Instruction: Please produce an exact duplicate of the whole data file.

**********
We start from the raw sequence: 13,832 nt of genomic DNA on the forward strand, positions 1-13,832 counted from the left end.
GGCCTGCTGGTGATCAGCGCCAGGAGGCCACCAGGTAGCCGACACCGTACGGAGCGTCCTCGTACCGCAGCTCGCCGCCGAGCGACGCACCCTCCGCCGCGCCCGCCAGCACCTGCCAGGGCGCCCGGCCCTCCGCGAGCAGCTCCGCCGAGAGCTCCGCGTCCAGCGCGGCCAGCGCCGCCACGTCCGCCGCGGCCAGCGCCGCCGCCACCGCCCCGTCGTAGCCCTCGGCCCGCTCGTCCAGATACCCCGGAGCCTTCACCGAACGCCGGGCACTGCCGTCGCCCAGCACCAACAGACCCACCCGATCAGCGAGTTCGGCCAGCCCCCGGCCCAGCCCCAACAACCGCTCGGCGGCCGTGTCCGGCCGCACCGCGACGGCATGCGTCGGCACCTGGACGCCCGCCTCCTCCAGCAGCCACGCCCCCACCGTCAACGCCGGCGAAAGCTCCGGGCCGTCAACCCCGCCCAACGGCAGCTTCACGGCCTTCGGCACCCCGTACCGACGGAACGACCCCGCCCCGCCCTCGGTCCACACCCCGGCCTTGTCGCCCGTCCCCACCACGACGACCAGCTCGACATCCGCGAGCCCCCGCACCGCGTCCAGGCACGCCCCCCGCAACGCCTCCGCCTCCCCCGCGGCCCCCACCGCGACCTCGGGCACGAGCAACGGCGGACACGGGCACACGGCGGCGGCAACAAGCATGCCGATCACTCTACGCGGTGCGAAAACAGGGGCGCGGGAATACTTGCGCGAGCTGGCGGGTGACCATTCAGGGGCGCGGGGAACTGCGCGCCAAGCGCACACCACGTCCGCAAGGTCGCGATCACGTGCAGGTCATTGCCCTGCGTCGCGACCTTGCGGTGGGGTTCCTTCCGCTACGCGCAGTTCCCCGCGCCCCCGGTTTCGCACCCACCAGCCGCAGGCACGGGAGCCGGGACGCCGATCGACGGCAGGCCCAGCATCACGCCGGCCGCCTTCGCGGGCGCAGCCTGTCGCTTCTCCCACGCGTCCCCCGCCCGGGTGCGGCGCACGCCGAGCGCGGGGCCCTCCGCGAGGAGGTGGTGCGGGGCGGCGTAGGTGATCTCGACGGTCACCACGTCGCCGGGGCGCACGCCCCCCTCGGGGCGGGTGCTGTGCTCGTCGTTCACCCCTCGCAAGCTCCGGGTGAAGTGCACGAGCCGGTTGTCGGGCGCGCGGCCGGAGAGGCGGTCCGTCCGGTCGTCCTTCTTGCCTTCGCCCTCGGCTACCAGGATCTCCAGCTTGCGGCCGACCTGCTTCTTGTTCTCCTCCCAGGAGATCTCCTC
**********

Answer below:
We start from the raw sequence: 13,832 nt of genomic DNA on the forward strand, positions 1-13,832 counted from the left end.
GGCCTGCTGGTGATCAGCGCCAGGAGGCCACCAGGTAGCCGACACCGTACGGAGCGTCCTCGTACCGCAGCTCGCCGCCGAGCGACGCACCCTCCGCCGCGCCCGCCAGCACCTGCCAGGGCGCCCGGCCCTCCGCGAGCAGCTCCGCCGAGAGCTCCGCGTCCAGCGCGGCCAGCGCCGCCACGTCCGCCGCGGCCAGCGCCGCCGCCACCGCCCCGTCGTAGCCCTCGGCCCGCTCGTCCAGATACCCCGGAGCCTTCACCGAACGCCGGGCACTGCCGTCGCCCAGCACCAACAGACCCACCCGATCAGCGAGTTCGGCCAGCCCCCGGCCCAGCCCCAACAACCGCTCGGCGGCCGTGTCCGGCCGCACCGCGACGGCATGCGTCGGCACCTGGACGCCCGCCTCCTCCAGCAGCCACGCCCCCACCGTCAACGCCGGCGAAAGCTCCGGGCCGTCAACCCCGCCCAACGGCAGCTTCACGGCCTTCGGCACCCCGTACCGACGGAACGACCCCGCCCCGCCCTCGGTCCACACCCCGGCCTTGTCGCCCGTCCCCACCACGACGACCAGCTCGACATCCGCGAGCCCCCGCACCGCGTCCAGGCACGCCCCCCGCAACGCCTCCGCCTCCCCCGCGGCCCCCACCGCGACCTCGGGCACGAGCAACGGCGGACACGGGCACACGGCGGCGGCAACAAGCATGCCGATCACTCTACGCGGTGCGAAAACAGGGGCGCGGGAATACTTGCGCGAGCTGGCGGGTGACCATTCAGGGGCGCGGGGAACTGCGCGCCAAGCGCACACCACGTCCGCAAGGTCGCGATCACGTGCAGGTCATTGCCCTGCGTCGCGACCTTGCGGTGGGGTTCCTTCCGCTACGCGCAGTTCCCCGCGCCCCCGGTTTCGCACCCACCAGCCGCAGGCACGGGAGCCGGGACGCCGATCGACGGCAGGCCCAGCATCACGCCGGCCGCCTTCGCGGGCGCAGCCTGTCGCTTCTCCCACGCGTCCCCCGCCCGGGTGCGGCGCACGCCGAGCGCGGGGCCCTCCGCGAGGAGGTGGTGCGGGGCGGCGTAGGTGATCTCGACGGTCACCACGTCGCCGGGGCGCACGCCCCCCTCGGGGCGGGTGCTGTGCTCGTCGTTCACCCCTCGCAAGCTCCGGGTGAAGTGCACGAGCCGGTTGTCGGGCGCGCGGCCGGAGAGGCGGTCCGTCCGGTCGTCCTTCTTGCCTTCGCCCTCGGCTACCAGGATCTCCAGCTTGCGGCCGACCTGCTTCTTGTTCTCCTCCCAGGAGATCTCCTC